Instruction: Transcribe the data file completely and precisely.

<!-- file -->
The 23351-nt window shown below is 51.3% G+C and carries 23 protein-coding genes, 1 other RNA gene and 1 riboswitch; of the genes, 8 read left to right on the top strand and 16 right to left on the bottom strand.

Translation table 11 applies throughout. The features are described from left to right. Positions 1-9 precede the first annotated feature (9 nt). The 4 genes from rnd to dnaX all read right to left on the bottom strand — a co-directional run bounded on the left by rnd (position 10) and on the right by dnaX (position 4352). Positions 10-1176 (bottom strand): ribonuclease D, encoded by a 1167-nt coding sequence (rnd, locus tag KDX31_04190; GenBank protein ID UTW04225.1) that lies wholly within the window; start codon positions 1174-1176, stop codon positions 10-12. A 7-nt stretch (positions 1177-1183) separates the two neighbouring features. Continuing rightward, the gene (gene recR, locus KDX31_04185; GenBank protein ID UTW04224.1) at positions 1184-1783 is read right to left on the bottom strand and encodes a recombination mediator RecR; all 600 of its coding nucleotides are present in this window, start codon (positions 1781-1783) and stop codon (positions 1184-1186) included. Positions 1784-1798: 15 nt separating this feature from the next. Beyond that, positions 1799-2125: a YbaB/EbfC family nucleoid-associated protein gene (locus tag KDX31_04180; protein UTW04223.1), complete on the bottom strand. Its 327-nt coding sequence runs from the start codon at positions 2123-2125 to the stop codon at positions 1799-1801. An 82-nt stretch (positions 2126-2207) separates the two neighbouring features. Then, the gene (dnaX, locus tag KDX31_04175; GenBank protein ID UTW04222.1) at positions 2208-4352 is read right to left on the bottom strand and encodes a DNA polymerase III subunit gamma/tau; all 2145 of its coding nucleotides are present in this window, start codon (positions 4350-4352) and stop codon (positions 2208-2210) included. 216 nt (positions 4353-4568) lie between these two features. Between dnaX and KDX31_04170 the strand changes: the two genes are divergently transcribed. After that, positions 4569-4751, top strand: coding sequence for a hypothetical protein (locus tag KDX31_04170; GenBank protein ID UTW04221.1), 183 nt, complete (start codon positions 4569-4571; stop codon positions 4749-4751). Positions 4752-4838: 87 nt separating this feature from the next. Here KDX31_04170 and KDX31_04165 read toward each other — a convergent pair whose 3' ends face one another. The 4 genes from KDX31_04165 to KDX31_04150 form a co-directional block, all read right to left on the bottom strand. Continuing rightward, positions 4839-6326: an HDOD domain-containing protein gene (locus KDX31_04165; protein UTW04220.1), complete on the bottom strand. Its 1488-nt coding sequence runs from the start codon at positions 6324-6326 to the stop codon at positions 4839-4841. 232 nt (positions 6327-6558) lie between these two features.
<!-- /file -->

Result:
The 23351-nt window shown below is 51.3% G+C and carries 23 protein-coding genes, 1 other RNA gene and 1 riboswitch; of the genes, 8 read left to right on the top strand and 16 right to left on the bottom strand.

Translation table 11 applies throughout. The features are described from left to right. Positions 1-9 precede the first annotated feature (9 nt). The 4 genes from rnd to dnaX all read right to left on the bottom strand — a co-directional run bounded on the left by rnd (position 10) and on the right by dnaX (position 4352). Positions 10-1176 (bottom strand): ribonuclease D, encoded by a 1167-nt coding sequence (rnd, locus tag KDX31_04190; GenBank protein ID UTW04225.1) that lies wholly within the window; start codon positions 1174-1176, stop codon positions 10-12. A 7-nt stretch (positions 1177-1183) separates the two neighbouring features. Continuing rightward, the gene (gene recR, locus KDX31_04185; GenBank protein ID UTW04224.1) at positions 1184-1783 is read right to left on the bottom strand and encodes a recombination mediator RecR; all 600 of its coding nucleotides are present in this window, start codon (positions 1781-1783) and stop codon (positions 1184-1186) included. Positions 1784-1798: 15 nt separating this feature from the next. Beyond that, positions 1799-2125: a YbaB/EbfC family nucleoid-associated protein gene (locus tag KDX31_04180; protein UTW04223.1), complete on the bottom strand. Its 327-nt coding sequence runs from the start codon at positions 2123-2125 to the stop codon at positions 1799-1801. An 82-nt stretch (positions 2126-2207) separates the two neighbouring features. Then, the gene (dnaX, locus tag KDX31_04175; GenBank protein ID UTW04222.1) at positions 2208-4352 is read right to left on the bottom strand and encodes a DNA polymerase III subunit gamma/tau; all 2145 of its coding nucleotides are present in this window, start codon (positions 4350-4352) and stop codon (positions 2208-2210) included. 216 nt (positions 4353-4568) lie between these two features. Between dnaX and KDX31_04170 the strand changes: the two genes are divergently transcribed. After that, positions 4569-4751, top strand: coding sequence for a hypothetical protein (locus tag KDX31_04170; GenBank protein ID UTW04221.1), 183 nt, complete (start codon positions 4569-4571; stop codon positions 4749-4751). Positions 4752-4838: 87 nt separating this feature from the next. Here KDX31_04170 and KDX31_04165 read toward each other — a convergent pair whose 3' ends face one another. The 4 genes from KDX31_04165 to KDX31_04150 form a co-directional block, all read right to left on the bottom strand. Continuing rightward, positions 4839-6326: an HDOD domain-containing protein gene (locus KDX31_04165; protein UTW04220.1), complete on the bottom strand. Its 1488-nt coding sequence runs from the start codon at positions 6324-6326 to the stop codon at positions 4839-4841. 232 nt (positions 6327-6558) lie between these two features.